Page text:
MRI is not effective for detection of OPLL because OPLL lacks signal intensity on T1-weighted and T2-weighted images (Fig. 42–5). Bone marrow within the ossified lesion appears as an isointense or hyperintense area, however. MRI can illustrate pathology of the spinal cord. Kameyama and colleagues12 reported that in cases of OPLL, a triangular spinal cord with a transverse area of less than 60% of normal in more than one segment seemed to be associated with severe and irreversible pathologic changes. MRI is also useful for detection of cervical disc herniation. In one study, disc protrusion was detected in 81% of patients with segmental OPLL, and intramedullary hyperintensity was observed on T2-weighted images in 43% of the patients whose neurologic deficits were significantly more severe than average (see Fig. 42–5B).24
FIGURE 42–5 A 60-year-old man experienced progressive myelopathy. His Japanese Orthopaedic Association (JOA) score was 11 before undergoing C3-7 laminoplasty. His postoperative JOA score was 14.5, and his recovery rate was 58%. A, Preoperative radiograph shows mixed-type ossification of the posterior longitudinal ligament from C2-6. B, T2-weighted MRI shows ossified lesion as lack of signal and intramedullary hyperintensity at C3-4 level.
Treatment of Ossification of the Posterior Longitudinal Ligament of the Cervical Spine
A cervical orthosis and skull traction are used in conservative treatment of OPLL. Such conservative treatment is indicated to eliminate dynamic factors of the cervical spine for patients whose predominant complaint is neck, shoulder, and arm pain (local pain, radicular pain, or both) without any symptoms of myelopathy or patients with mild ossification in whom myelopathy is subclinical and not predominant.25 It is important to advise patients with OPLL not to hyperextend the neck and to be vigilant regarding trauma and falls secondary to motor vehicle accidents, sports activities, or excessive alcohol intake.25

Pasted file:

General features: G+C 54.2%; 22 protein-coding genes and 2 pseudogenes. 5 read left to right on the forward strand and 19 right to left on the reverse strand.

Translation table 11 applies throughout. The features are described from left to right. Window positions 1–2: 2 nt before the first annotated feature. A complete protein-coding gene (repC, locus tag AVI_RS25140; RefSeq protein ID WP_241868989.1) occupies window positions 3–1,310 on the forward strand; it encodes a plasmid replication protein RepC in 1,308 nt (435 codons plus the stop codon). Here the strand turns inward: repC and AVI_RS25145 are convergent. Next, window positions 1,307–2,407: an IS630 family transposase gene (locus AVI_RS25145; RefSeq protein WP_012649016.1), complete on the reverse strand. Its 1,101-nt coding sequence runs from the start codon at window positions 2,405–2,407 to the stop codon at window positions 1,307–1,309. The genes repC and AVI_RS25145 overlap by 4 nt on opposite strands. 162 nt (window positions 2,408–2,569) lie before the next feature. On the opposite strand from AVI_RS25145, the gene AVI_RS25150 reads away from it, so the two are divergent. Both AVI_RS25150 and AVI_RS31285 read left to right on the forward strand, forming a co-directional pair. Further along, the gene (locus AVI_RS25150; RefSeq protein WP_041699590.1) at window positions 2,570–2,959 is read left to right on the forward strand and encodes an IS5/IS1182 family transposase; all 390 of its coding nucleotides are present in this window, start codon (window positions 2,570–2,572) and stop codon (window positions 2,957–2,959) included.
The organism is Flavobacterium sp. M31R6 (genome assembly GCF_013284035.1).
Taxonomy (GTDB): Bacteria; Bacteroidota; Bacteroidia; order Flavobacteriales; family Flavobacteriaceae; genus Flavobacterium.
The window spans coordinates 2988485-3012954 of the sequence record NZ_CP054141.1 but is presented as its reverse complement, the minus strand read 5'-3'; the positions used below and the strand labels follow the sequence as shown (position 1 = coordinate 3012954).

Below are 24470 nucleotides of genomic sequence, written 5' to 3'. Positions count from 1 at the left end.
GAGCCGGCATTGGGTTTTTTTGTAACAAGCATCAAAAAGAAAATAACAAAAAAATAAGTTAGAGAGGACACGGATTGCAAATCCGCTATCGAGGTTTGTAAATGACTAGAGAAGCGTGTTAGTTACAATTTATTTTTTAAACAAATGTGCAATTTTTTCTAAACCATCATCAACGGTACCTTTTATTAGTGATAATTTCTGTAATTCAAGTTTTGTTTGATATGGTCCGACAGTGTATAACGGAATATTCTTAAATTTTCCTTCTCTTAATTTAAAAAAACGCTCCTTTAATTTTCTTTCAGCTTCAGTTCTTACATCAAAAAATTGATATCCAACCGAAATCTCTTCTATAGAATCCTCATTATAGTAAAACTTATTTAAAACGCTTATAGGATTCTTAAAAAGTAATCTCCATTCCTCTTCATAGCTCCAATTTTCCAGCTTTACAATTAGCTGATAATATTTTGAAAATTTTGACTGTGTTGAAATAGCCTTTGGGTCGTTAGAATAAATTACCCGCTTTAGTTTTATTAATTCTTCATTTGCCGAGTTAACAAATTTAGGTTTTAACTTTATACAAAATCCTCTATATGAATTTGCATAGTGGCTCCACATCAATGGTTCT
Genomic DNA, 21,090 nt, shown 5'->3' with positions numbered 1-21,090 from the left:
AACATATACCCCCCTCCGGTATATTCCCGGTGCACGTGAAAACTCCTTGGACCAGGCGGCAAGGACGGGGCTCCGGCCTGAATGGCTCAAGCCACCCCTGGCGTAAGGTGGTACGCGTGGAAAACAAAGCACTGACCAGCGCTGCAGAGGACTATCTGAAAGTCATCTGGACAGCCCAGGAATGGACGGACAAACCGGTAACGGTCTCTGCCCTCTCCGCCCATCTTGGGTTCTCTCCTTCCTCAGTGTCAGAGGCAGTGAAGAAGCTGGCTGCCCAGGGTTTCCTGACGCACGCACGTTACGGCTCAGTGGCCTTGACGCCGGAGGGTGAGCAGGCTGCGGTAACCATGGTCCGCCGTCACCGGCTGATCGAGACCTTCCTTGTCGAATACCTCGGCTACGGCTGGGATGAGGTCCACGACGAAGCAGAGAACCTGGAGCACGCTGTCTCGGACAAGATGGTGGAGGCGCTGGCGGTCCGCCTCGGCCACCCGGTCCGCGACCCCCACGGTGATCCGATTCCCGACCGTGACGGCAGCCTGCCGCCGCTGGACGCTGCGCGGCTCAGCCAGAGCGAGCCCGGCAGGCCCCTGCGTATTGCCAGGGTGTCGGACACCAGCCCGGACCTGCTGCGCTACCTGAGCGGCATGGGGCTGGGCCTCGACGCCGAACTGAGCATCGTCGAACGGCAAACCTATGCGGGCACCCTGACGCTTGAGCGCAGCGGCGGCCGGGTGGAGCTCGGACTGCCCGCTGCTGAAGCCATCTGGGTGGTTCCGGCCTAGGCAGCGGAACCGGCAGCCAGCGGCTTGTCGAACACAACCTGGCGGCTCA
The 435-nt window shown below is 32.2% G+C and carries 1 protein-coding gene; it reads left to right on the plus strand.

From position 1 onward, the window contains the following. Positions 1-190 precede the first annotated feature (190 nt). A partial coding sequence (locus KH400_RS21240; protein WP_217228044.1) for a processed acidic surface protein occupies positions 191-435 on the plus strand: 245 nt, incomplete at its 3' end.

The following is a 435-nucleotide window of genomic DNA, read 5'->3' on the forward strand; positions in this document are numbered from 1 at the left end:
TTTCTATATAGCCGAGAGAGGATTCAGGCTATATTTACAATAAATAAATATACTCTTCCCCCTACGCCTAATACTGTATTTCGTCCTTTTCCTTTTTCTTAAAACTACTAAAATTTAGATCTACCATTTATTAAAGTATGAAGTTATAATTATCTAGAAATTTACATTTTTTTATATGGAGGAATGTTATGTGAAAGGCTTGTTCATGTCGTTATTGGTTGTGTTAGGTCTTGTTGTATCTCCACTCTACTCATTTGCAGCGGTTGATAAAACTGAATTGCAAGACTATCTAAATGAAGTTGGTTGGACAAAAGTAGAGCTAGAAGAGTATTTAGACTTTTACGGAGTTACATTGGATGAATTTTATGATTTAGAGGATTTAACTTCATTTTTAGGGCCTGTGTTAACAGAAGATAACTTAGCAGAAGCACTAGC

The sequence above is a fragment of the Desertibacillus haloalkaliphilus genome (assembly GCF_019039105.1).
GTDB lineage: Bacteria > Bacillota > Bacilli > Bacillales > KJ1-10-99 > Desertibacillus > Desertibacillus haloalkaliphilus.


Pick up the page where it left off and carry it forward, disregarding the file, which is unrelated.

Surgical decompression is indicated for patients who have long tract signs such as spastic gait disturbance and clumsiness of the hands. Even among patients with myelopathy, surgical treatment is not always effective for pain relief in patients whose predominant complaint is pain and is generally not recommended.
Surgical decompression of the spinal cord is necessary for patients with apparent myelopathy because long-term compression of the spinal cord may cause irreversible degeneration. For patients with symptoms and signs of moderate or progressive myelopathy, the authors recommend early surgical decompression, especially for younger patients with a narrow spinal canal, because reports indicate that better neurologic recovery is associated with younger age at operation and milder myelopathy.26 Even if the myelopathy is mild, surgery may be indicated for patients with severe spinal stenosis (SAC ≤6 mm or occupying ratio ≥60%). There is no evidence indicating the effectiveness of prophylactic surgery for patients who have no symptoms or signs of myelopathy.23
Authors’ Preferred Choice of Surgical Procedure
There is some controversy over the appropriate method of surgery for myelopathy caused by cervical OPLL. In Japan, most surgeons use an anterior approach with extirpation or floating of the ossified lesion or a posterior approach including various types of expansive laminoplasty. The choice between two approaches should be based on the following considerations: skill of the surgeon, age and general condition of the patient, extent of ossification, OPLL type and sagittal shape of the ossified lesion (plateau-shaped [Fig. 42–6A] or hill-shaped [Fig. 42–6B]), OPLL occupying ratio, sagittal curvature of the cervical spine and spinal cord (kyphotic or lordotic), and intervertebral mobility at the maximum compression level (dynamic factors).22,27–30
FIGURE 42–6 Two shapes of ossification. A, Radiograph shows plateau-shaped ossified lesion. B, Tomogram shows hill-shaped ossified lesion.